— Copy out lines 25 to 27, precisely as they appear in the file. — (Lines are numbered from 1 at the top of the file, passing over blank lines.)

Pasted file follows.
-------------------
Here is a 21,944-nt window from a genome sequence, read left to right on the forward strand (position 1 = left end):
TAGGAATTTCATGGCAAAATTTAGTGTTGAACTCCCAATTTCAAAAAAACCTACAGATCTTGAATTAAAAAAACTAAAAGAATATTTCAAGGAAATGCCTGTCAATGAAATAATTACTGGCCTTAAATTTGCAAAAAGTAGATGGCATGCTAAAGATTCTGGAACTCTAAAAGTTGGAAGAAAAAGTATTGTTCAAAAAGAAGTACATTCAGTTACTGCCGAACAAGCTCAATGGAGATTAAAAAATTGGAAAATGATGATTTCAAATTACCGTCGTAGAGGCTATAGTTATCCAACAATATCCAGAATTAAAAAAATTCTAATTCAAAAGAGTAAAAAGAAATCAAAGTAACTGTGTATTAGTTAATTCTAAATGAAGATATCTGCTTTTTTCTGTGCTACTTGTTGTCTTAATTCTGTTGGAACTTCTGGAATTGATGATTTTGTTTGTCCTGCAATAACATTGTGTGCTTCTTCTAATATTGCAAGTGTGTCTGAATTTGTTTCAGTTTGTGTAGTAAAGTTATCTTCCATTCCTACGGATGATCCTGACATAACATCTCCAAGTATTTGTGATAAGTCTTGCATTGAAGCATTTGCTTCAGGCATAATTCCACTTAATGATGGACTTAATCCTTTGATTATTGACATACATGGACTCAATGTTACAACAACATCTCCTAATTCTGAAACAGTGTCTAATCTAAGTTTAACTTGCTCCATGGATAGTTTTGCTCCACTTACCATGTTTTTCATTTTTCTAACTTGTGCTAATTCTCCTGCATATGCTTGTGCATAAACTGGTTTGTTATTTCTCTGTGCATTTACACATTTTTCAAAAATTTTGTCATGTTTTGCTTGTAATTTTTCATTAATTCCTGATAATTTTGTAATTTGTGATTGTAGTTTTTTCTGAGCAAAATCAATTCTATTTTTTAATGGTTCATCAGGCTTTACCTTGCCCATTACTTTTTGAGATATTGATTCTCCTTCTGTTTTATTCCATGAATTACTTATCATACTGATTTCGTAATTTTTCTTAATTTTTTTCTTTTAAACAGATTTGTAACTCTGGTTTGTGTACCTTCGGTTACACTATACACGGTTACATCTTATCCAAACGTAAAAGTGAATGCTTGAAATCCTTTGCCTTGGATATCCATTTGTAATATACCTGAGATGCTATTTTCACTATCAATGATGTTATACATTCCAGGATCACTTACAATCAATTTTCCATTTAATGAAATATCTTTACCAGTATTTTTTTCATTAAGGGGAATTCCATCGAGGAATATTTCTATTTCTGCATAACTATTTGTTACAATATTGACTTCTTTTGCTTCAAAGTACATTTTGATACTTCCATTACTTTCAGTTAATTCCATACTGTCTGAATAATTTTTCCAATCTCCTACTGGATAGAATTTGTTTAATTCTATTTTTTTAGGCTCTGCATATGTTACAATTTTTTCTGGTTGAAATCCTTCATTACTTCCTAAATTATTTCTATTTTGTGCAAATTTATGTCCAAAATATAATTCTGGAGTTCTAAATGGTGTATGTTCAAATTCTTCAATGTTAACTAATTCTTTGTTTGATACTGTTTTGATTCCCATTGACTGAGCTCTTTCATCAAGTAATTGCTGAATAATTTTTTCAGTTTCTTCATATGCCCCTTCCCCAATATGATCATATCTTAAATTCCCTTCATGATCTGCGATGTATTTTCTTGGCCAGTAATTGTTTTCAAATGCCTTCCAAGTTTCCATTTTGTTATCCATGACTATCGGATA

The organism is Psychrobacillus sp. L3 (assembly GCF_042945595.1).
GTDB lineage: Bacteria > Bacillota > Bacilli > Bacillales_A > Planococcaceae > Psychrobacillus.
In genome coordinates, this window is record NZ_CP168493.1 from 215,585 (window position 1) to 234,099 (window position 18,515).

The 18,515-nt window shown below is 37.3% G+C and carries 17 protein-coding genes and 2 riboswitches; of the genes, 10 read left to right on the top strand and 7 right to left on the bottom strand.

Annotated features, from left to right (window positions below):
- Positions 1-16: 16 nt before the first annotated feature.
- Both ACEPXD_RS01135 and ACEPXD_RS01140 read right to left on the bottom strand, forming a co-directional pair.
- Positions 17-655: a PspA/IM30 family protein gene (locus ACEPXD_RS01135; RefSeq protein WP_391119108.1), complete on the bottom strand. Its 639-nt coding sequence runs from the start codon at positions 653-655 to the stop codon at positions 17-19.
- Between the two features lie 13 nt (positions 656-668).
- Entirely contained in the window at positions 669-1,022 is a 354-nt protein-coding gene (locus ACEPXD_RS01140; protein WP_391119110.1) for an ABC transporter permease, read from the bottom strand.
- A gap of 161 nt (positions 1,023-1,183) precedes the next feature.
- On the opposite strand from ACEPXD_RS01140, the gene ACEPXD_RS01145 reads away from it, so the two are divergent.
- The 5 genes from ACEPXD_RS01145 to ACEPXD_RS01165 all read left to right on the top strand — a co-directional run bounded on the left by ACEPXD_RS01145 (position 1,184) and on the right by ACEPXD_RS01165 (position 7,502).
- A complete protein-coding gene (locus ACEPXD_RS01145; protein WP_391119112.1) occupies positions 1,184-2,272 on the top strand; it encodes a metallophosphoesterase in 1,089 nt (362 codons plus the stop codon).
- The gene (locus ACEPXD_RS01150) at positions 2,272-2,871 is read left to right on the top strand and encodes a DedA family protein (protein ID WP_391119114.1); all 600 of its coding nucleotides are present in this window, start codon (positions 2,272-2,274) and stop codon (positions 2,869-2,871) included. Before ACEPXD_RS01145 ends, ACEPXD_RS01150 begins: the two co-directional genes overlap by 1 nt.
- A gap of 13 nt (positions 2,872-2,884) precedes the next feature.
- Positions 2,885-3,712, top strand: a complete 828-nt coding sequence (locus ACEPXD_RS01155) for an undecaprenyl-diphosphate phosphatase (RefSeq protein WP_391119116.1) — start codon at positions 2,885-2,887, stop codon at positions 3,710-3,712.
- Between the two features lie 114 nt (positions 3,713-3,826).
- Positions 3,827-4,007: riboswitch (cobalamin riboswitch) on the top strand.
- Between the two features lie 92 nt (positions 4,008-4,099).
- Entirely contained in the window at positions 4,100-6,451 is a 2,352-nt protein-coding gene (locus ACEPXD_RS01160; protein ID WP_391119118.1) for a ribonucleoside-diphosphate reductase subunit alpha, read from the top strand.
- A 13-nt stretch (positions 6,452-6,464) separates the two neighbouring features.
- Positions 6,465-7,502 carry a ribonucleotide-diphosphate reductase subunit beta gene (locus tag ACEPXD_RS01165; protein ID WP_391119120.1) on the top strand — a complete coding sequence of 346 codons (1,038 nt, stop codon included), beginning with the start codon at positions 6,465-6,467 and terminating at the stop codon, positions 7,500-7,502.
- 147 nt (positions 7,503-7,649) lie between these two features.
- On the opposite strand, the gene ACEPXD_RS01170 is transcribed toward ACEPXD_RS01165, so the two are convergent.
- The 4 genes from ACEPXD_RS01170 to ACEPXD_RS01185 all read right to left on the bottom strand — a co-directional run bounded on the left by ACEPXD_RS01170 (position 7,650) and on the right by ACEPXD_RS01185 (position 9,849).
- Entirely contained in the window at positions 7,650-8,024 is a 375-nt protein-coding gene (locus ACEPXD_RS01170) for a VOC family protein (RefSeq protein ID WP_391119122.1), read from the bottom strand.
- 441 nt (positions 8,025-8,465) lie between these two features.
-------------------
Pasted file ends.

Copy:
- Positions 6,465-7,502 carry a ribonucleotide-diphosphate reductase subunit beta gene (locus tag ACEPXD_RS01165; protein ID WP_391119120.1) on the top strand — a complete coding sequence of 346 codons (1,038 nt, stop codon included), beginning with the start codon at positions 6,465-6,467 and terminating at the stop codon, positions 7,500-7,502.
- 147 nt (positions 7,503-7,649) lie between these two features.
- On the opposite strand, the gene ACEPXD_RS01170 is transcribed toward ACEPXD_RS01165, so the two are convergent.